In John Mauldin's excellent book Endgame (The End Of The Debt Supercycle and How It Changes Everything) the author warns "Infusions of cash can make a government look like it is providing greater growth to its economy than it really is. Private sector borrowing binges can inflate housing and stock prices far beyond their long run sustainable levels and make banks seem more stable and profitable than they really are.
"Such large scale debt build ups pose risks because they make an economy vulnerable to crises of confidence, particularly when debt is short term and needs to be constantly refinanced. Debt fuelled booms all too often provide false affirmation of a government's policies, a financial institution's ability to make outsize profits or a country's standard of living.
"Of course debt instruments are crucial to all economies, ancient and modern, but balancing the risk and opportunities of debt is always a challenge, a challenge that policy makers, investors and ordinary citizens must never forget. Perhaps more than anything else, failure to recognise the precariousness and fickleness of confidence – especially in cases in which large short term debts need to be rolled over continuously – is the key factor that gives rise to the ‘this time is different' syndrome.
"Highly indebted governments, banks or corporations can seem to be merrily rolling along for an extended period, when bang! – Confidence collapses, lenders disappear and a crisis hits".
Written in October 2010, Mauldin's words continue to appear prophetic as global markets continue to worry about sovereign debt issues. In June the MSCI World index fell 1.73%, with the FTSE 100 down 1.74%, the S&P 500 down 1.83%, the FTSE EuroTop 100 down 2.49% and MSCI Emerging Markets also down 1.86%! Bond markets fared a little better with the JP Morgan Global Bond index rising marginally 0.19%.
The picture overall this year to date however remains relatively healthy with the MSCI World up 3.99%, marginally more than the JP Morgan Global Bond Index which is up 3.89%. During 2011, the FTSE 100 has risen 0.78%, the S&P 500 is up 5.01%, but the FTSE EuroTop 100 is down 0.95% and the MSCI Emerging Markets is also down slightly 0.45% thus far.
As the Sovereign Debt crisis in Europe returned to the forefront, the interest rate demanded by investors on Spanish and Italian government bonds rose to their highest levels in seven months during late June. A new austerity plan proposed by the Athens government on the 29th June to support a second bailout package from the IMF, ECB and Eurozone authorities looked likely to avert (at least for now) a renewed threat of Greece defaulting, although an article in The Economist newspaper (A bank bail-out by another name) was rather scathing of the terms suggesting that "In the circumstances, the deal is a good one for the banks as it reduces the potential loss they might suffer were Greece to default and lets them take some money out now".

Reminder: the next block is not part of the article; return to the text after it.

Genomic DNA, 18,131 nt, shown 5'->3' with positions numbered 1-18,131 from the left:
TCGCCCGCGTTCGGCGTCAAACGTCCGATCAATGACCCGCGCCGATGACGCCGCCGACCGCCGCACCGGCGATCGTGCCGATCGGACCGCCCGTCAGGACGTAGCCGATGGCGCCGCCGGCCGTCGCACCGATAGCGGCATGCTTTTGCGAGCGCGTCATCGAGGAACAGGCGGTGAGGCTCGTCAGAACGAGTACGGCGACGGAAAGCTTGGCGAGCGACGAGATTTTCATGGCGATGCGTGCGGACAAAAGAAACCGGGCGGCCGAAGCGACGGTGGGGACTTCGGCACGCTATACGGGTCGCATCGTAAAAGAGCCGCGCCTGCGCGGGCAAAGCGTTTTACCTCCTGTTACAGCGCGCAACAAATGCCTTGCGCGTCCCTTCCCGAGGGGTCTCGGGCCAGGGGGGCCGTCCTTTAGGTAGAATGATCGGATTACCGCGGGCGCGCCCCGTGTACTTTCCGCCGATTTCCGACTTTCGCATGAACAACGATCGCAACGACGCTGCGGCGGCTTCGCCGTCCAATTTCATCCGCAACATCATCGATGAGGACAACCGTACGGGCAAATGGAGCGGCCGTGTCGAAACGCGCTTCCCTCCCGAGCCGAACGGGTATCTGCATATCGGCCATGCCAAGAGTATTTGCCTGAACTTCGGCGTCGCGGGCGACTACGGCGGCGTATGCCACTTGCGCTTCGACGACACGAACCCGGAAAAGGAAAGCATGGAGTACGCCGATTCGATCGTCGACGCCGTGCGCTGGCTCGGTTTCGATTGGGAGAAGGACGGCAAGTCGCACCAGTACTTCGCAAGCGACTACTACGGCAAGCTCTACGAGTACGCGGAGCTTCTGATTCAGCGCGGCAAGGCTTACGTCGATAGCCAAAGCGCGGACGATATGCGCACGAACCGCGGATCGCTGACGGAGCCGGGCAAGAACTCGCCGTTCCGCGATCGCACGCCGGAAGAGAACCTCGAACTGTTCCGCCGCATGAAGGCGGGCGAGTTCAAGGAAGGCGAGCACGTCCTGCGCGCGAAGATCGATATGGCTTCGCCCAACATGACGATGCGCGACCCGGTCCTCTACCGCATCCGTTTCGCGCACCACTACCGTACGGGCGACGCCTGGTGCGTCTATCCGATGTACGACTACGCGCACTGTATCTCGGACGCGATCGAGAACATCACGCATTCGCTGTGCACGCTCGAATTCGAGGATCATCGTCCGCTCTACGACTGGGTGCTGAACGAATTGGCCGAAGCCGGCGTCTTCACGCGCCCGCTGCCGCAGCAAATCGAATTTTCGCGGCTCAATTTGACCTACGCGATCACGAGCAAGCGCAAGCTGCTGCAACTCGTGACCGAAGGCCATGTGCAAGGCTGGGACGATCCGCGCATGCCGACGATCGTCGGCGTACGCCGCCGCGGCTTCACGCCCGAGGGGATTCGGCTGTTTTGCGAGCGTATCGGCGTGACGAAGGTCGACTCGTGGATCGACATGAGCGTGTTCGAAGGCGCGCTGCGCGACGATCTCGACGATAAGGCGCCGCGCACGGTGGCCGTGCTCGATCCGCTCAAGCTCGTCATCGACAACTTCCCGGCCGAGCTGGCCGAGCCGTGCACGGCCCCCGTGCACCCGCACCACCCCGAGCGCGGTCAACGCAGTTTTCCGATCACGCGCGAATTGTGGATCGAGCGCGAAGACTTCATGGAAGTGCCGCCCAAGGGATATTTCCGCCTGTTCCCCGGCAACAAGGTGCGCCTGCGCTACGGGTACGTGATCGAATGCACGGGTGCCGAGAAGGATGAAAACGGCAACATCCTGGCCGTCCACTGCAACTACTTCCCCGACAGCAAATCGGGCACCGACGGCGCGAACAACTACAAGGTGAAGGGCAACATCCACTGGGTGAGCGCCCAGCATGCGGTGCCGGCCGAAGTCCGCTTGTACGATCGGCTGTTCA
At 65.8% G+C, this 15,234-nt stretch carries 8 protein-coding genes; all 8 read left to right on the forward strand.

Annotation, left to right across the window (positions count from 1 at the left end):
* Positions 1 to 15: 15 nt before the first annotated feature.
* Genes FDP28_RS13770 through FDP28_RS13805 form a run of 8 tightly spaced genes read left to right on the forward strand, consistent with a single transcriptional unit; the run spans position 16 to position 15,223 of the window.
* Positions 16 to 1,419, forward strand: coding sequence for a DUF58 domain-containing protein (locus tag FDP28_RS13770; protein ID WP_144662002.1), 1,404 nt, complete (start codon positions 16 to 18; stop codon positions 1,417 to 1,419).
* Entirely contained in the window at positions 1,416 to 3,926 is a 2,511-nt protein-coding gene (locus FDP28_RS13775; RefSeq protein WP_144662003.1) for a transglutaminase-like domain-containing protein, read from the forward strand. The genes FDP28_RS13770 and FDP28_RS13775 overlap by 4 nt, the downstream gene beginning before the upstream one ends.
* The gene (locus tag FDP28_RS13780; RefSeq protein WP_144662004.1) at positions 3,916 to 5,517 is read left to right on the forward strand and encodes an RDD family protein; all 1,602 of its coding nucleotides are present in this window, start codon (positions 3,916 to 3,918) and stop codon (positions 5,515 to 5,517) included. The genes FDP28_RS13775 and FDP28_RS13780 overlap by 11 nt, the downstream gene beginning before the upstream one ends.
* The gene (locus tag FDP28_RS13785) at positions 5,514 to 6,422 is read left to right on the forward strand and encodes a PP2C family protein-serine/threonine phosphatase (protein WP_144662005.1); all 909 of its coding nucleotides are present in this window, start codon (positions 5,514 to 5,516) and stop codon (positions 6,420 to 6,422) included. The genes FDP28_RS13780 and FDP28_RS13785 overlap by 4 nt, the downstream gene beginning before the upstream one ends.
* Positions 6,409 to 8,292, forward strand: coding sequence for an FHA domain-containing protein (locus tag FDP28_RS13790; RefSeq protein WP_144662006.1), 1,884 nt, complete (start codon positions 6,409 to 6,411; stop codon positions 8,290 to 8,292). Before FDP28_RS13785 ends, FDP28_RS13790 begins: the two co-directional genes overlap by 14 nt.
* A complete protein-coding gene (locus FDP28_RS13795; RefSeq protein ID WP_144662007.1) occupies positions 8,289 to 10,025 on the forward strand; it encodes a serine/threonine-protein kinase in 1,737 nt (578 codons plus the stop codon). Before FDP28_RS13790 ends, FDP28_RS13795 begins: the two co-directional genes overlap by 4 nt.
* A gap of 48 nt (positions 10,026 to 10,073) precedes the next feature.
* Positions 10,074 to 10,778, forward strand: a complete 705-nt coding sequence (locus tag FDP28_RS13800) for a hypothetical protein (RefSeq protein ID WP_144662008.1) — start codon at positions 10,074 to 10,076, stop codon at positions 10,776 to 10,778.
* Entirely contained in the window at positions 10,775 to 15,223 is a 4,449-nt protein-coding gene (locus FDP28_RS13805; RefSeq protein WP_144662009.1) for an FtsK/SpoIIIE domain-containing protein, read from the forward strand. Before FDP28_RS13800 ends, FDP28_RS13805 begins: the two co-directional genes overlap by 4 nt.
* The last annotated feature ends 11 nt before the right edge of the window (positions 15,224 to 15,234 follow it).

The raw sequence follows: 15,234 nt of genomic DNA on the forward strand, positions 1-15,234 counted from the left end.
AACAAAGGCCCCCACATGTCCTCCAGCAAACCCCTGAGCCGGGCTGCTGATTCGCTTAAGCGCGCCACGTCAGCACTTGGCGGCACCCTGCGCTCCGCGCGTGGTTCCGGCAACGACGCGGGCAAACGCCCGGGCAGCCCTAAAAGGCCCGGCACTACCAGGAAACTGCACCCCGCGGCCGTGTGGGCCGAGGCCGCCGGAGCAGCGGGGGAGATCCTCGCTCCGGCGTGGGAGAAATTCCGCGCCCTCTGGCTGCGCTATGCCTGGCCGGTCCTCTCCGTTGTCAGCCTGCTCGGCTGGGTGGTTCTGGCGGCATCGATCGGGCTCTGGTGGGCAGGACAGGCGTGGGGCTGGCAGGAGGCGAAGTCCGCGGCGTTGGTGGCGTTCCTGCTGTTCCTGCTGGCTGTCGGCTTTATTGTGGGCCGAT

The article concludes "For Greece the bargain is far less compelling as the 30 year plan does nothing to reduce their debt burden and could complicate any eventual restructuring. Since Greece would pay interest on all of its borrowings but could only use part of them, its cash interest rate over 30 years would be about 10% - 11%. Some rescue"
"More pain than gain in innovative noughties" was the headline in one of FTfm's articles in late June in reference to a global survey undertaken by Citigroup, Principal Global Investors and Create Research to discover which of the innovative investment ideas or themes introduced in the last decade had succeeded or failed the most. Based upon feedback from more than 500 participants (including pension plans, consultants, asset managers, and distributors) in more than 30 countries, emerging market equities, emerging market bonds and high yield bonds were the clear winners, while leverage, structured products, currency funds and potable alpha ("there wasn't enough alpha to port") all rated miserably!
The findings did not surprise anyone at Ash-Ridge Asset Management, as experience has long since taught us that the investment strategies most likely to reward investors with the optimal return for a given level of risk, are the more traditional and unsophisticated ones with simple objectives. The more sophisticated investment products and strategies that all too often appear to require a PhD to understand are the ones which historically have all too often lost investors money, and we are reminded of the adage, "If you can't explain it on the back of an envelope, then best steer clear of it altogether"